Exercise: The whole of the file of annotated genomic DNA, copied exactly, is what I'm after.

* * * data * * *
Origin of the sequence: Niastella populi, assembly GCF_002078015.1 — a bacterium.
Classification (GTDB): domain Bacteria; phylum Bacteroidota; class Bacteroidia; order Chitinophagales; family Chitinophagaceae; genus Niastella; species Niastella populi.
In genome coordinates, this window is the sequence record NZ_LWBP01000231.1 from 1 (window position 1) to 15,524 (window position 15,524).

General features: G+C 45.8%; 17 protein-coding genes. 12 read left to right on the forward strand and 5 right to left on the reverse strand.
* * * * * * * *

Origin of the sequence: Niastella populi, assembly GCF_002078015.1 — a bacterium.
Classification (GTDB): domain Bacteria; phylum Bacteroidota; class Bacteroidia; order Chitinophagales; family Chitinophagaceae; genus Niastella; species Niastella populi.
In genome coordinates, this window is the sequence record NZ_LWBP01000231.1 from 1 (window position 1) to 15,524 (window position 15,524).

General features: G+C 45.8%; 17 protein-coding genes. 12 read left to right on the forward strand and 5 right to left on the reverse strand.